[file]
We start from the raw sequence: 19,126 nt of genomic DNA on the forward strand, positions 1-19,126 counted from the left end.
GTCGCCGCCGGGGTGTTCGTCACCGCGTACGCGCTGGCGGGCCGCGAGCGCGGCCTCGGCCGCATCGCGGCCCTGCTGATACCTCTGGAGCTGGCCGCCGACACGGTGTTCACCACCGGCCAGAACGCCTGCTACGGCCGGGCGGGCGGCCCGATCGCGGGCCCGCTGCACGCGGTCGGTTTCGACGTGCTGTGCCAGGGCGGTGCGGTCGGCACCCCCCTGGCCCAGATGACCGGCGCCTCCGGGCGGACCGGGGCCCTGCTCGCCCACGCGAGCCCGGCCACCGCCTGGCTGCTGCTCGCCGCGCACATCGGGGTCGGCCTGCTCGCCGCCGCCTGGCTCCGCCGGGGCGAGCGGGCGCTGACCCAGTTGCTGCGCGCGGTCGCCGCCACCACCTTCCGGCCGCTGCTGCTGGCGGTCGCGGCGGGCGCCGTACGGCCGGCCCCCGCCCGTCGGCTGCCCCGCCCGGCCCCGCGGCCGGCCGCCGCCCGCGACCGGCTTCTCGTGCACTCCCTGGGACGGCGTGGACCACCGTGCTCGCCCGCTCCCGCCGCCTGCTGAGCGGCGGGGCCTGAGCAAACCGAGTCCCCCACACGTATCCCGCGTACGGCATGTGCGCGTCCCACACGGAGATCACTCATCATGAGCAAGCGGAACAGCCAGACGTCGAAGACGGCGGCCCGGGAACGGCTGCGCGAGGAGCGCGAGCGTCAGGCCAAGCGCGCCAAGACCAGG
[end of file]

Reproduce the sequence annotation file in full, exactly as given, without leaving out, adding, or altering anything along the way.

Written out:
We start from the raw sequence: 19,126 nt of genomic DNA on the forward strand, positions 1-19,126 counted from the left end.
GTCGCCGCCGGGGTGTTCGTCACCGCGTACGCGCTGGCGGGCCGCGAGCGCGGCCTCGGCCGCATCGCGGCCCTGCTGATACCTCTGGAGCTGGCCGCCGACACGGTGTTCACCACCGGCCAGAACGCCTGCTACGGCCGGGCGGGCGGCCCGATCGCGGGCCCGCTGCACGCGGTCGGTTTCGACGTGCTGTGCCAGGGCGGTGCGGTCGGCACCCCCCTGGCCCAGATGACCGGCGCCTCCGGGCGGACCGGGGCCCTGCTCGCCCACGCGAGCCCGGCCACCGCCTGGCTGCTGCTCGCCGCGCACATCGGGGTCGGCCTGCTCGCCGCCGCCTGGCTCCGCCGGGGCGAGCGGGCGCTGACCCAGTTGCTGCGCGCGGTCGCCGCCACCACCTTCCGGCCGCTGCTGCTGGCGGTCGCGGCGGGCGCCGTACGGCCGGCCCCCGCCCGTCGGCTGCCCCGCCCGGCCCCGCGGCCGGCCGCCGCCCGCGACCGGCTTCTCGTGCACTCCCTGGGACGGCGTGGACCACCGTGCTCGCCCGCTCCCGCCGCCTGCTGAGCGGCGGGGCCTGAGCAAACCGAGTCCCCCACACGTATCCCGCGTACGGCATGTGCGCGTCCCACACGGAGATCACTCATCATGAGCAAGCGGAACAGCCAGACGTCGAAGACGGCGGCCCGGGAACGGCTGCGCGAGGAGCGCGAGCGTCAGGCCAAGCGCGCCAAGACCAGG